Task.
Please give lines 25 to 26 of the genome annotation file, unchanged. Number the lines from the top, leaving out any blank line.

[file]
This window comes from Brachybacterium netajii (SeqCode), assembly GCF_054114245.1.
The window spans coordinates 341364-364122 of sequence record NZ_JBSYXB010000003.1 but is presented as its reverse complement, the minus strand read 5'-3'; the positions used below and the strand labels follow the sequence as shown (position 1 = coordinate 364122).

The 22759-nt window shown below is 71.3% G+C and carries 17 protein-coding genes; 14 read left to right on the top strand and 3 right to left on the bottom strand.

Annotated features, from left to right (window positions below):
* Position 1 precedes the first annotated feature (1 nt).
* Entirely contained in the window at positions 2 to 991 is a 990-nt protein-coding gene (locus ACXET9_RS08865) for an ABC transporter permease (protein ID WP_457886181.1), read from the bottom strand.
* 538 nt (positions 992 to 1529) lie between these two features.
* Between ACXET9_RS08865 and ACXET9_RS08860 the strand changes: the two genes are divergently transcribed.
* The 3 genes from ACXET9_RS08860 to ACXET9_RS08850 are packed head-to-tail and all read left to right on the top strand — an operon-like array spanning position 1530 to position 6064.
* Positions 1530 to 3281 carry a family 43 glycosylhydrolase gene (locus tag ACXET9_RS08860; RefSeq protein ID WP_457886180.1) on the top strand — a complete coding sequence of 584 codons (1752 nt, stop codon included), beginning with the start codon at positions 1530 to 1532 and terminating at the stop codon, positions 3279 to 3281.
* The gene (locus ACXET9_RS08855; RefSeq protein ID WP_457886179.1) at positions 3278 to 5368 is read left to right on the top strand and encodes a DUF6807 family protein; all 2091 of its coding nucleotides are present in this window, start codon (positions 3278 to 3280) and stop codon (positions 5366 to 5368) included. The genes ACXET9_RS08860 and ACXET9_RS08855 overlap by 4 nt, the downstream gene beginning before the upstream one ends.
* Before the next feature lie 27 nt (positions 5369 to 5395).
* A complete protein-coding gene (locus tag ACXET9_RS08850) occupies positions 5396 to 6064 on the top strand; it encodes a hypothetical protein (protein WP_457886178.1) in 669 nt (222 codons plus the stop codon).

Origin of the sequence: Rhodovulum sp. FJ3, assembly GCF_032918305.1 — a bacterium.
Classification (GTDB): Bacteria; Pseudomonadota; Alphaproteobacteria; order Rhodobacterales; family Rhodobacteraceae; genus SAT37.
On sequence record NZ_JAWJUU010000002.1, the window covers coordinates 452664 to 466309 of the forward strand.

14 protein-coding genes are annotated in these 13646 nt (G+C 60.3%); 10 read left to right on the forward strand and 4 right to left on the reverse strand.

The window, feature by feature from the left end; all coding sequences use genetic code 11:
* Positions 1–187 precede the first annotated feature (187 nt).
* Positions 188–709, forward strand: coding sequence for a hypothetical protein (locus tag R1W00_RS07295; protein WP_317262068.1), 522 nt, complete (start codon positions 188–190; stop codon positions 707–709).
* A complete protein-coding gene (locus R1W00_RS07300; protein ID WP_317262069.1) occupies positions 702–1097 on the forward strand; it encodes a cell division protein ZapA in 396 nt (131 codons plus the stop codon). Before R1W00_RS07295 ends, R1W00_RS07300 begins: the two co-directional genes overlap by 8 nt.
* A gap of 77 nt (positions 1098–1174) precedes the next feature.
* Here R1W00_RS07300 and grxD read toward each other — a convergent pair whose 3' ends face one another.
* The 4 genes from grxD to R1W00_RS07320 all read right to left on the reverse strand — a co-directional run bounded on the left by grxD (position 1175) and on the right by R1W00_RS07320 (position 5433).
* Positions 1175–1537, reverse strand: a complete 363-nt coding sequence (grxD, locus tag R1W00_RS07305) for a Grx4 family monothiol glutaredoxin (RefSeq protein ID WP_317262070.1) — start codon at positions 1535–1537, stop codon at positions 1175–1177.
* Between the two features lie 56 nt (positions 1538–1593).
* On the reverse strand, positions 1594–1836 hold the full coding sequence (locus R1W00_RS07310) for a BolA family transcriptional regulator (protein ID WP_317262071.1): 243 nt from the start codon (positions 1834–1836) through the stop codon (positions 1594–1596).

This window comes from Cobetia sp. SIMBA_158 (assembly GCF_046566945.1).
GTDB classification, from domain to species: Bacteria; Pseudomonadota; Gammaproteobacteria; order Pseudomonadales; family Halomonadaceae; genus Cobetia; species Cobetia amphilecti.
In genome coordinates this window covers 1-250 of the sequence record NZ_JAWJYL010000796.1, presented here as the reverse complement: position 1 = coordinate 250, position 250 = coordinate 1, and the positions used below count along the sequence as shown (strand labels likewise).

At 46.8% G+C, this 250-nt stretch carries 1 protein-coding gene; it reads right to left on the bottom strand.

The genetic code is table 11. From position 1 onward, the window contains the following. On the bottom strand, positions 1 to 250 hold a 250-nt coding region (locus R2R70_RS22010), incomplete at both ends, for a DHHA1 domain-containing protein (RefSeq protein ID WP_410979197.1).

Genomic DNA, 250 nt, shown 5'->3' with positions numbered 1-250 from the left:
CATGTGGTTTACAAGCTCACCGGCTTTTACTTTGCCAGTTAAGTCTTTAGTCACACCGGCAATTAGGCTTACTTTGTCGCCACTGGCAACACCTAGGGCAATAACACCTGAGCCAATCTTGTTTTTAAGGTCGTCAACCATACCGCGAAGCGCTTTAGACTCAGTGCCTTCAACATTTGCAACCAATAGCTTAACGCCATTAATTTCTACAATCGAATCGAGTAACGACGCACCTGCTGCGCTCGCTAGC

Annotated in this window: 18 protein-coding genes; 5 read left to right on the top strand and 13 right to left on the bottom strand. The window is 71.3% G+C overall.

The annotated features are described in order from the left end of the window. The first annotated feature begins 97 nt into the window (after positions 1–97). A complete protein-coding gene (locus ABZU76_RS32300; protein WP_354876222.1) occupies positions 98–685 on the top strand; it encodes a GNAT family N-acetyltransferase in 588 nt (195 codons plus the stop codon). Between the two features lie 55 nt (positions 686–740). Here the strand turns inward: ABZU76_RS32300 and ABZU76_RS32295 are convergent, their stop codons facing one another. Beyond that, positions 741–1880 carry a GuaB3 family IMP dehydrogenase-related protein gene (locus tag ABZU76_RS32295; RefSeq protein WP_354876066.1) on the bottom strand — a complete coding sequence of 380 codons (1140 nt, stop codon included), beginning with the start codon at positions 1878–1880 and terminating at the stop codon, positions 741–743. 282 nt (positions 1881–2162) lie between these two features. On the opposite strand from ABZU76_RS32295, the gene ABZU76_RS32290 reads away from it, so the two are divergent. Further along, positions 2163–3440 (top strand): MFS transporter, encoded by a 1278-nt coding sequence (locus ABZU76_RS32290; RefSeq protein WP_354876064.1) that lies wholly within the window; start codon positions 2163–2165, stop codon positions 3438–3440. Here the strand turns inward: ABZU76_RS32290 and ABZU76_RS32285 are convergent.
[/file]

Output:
* Positions 1175–1537, reverse strand: a complete 363-nt coding sequence (grxD, locus tag R1W00_RS07305) for a Grx4 family monothiol glutaredoxin (RefSeq protein ID WP_317262070.1) — start codon at positions 1535–1537, stop codon at positions 1175–1177.
* Between the two features lie 56 nt (positions 1538–1593).